Next Generation Drives Walker Engineering Forward
Health care and data center projects are the bread and butter for Irving, Texas-based Walker Engineering. The firm has played a major role in some landmark hospitality projects such as the Dallas Omni Hotel and the Houston Marriott Marquis, both completed within the last decade.
Charlie Walker founded Walker Engineering 36 years ago. In 2013, his son Scott and nephew Brent took over the company as CEO and president, respectively, and since that transition, the company has continued to flourish.
In the last four years, the electrical subcontractor has grown its regional revenue by about $80 million, $65 million of that in 2016 alone. The firm attributes the increase to a strong economy in Texas as well as its own procurement strategy.
“Both 2016 and 2017 have been very good years for Walker Engineering. The economy here in Texas is just very good right now, especially here in Dallas, which is our home office,” says Scott Walker. “A lot of the guys who have worked for Walker Engineering for 25 or 30 years can’t remember a time where it’s been this good, with this amount of work, the sizes of projects and the different types of projects—it’s really amazing.”
The second generation of Walkers also have taken a much more aggressive stance to growing the company across the state and have made several management changes that are proving beneficial today.
It is a cultural shift that aims to return to the roots upon which the company was founded. “With Scott and I actively engaged in the day-to-day operations of the company, it gives our customers easier access to our leadership,” Brent Walker explains. “It also allows us to be nimble in situations where other organizations with more complex ownership structures might have a harder time reacting quickly.”
The firm also is investing in its younger leadership. Many of its managers are between 35 and 50 years old, with the majority in their 40s. They’re highly motivated and eager to make their mark, Scott explains.
Walker has seen significant growth across its four divisions, especially in the Dallas-Fort Worth area, thanks to the many corporate campus developments and data center projects. Meanwhile, the firm’s Houston division has had steady growth because of the strong health care market. Austin has proven to be a stable market as well, with steady work in hospitality and some corporate-campus projects. The company reopened an office in San Antonio to pursue the data center and private development markets.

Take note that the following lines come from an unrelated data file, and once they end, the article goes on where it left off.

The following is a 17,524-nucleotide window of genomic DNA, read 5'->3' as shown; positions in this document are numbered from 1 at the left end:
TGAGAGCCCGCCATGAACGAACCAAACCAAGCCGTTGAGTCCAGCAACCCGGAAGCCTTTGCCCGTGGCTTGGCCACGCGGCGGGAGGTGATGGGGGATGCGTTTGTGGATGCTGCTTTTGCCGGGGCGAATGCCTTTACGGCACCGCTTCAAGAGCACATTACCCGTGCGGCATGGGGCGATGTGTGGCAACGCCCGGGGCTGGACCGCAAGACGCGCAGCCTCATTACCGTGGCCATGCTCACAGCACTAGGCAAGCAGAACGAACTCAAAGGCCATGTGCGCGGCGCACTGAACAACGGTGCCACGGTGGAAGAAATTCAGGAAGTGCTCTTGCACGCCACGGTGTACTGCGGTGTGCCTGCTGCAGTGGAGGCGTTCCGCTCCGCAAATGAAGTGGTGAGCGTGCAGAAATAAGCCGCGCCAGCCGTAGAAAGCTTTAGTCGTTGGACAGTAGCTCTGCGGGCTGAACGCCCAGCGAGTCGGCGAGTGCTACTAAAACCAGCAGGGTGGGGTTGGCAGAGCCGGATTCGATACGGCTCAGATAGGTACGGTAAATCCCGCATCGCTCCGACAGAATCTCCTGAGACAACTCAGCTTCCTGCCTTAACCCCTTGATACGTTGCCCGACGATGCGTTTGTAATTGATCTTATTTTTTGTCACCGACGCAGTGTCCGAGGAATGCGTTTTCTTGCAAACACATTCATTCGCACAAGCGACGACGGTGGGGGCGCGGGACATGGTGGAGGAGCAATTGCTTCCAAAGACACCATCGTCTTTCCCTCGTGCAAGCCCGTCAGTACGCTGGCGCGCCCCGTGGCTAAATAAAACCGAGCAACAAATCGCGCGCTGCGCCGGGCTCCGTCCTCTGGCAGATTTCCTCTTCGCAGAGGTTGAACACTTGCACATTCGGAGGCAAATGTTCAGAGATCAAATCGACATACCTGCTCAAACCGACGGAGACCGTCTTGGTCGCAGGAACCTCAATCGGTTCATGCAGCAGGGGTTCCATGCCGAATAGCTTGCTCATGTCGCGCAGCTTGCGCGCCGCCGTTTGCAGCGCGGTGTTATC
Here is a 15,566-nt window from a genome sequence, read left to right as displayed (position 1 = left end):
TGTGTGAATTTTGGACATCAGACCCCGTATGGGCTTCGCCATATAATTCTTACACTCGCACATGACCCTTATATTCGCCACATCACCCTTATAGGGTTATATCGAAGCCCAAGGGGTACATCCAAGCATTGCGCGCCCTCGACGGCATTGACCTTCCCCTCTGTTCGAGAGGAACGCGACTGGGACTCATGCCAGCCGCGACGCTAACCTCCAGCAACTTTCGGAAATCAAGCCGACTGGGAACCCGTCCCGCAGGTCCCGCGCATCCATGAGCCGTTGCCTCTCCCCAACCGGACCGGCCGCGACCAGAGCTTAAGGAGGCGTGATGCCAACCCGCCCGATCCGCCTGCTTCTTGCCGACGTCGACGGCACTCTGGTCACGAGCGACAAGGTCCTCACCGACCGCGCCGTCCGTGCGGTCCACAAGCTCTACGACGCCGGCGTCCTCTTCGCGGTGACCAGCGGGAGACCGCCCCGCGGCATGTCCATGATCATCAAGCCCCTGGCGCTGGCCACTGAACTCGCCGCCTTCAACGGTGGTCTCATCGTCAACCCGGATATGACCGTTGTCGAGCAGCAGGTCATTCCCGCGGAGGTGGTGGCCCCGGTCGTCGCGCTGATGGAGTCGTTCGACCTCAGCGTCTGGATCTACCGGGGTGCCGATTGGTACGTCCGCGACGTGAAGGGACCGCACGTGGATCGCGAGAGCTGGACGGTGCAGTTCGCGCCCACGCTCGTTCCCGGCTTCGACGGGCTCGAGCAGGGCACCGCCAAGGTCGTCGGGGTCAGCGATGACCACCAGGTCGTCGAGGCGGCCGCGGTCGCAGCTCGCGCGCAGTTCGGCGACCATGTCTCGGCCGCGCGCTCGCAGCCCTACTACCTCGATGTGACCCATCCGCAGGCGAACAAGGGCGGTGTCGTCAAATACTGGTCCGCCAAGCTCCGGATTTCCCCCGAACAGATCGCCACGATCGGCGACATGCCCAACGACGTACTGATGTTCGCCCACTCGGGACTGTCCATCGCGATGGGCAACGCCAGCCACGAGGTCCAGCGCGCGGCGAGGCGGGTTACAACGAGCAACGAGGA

“San Antonio was new revenue that we didn’t have previously, while the other divisions just really all gained their goals and did more revenue than they had done previously,” Scott says. “In 2017, we saw another uptick, it’s just continued to grow within our groups. Really, all four of our divisions—Dallas, Austin, San Antonio and Houston—have all been relatively busy. A lot of good opportunities out there.”
While the availability of qualified project managers and superintendents has been a limiting factor for many electrical subcontractors, Walker continues to develop individuals within the company and attract talented employees from its competitors.
“That’s the biggest obstacle we’ve been facing as we grow, trying to find qualified, skilled people to man all the projects that we’ve been able to land,” Scott says. “Being an electrical subcontractor, I think the biggest challenge to this state and industry moving forward is finding qualified, skilled electricians. Other trades are affected by this as well, but across the board, just more and more people don’t want to get into the trades and do this line of work.”
In the last four years, the firm has doubled the number of field employees. “We have about 2,000 employees total, which is almost double where we were four or five years ago,” Scott says.
At the same time, Walker has also grown its safety team to 30 safety professionals from six, Brent adds. “By identifying the connection between safety, quality and production, we have realized the value of providing the same level of talent in our safety program as we do in estimating, engineering, QA/QC, BIM and operational teams,” he says.
The firm brought on a safety director, Scott Sears, who has helped Walker Engineering develop its culture of safety over the last five years, Scott explains.
“The way that we approach safety is we want every employee to really buy in and believe that it’s their job every day to focus on safety. We don’t want people on the jobsites that are safety people going around being the safety cop,” he says. “We want our people to understand how to work safely and to buy into that philosophy. We believe that if employees all buy into it that, they’ll keep themselves safe as well as watch after each other and try to reduce the number of safety incidents.”
Walker’s EMR in 2016 was 0.47, and this year is tracking around 0.53 with an incident rate of 0.99.
“We both spend a lot of time trying to come up with new ways to implement new programs that we think are beneficial for our employees,” Scott says. “It’s definitely one of the top focuses for our company and will continue to be a focus for us moving forward into the future.”
Walker Engineering has played a role on several major projects across Texas, including the Dallas Omni Hotel, which has been a signature element in the Dallas skyline since its completion in 2011.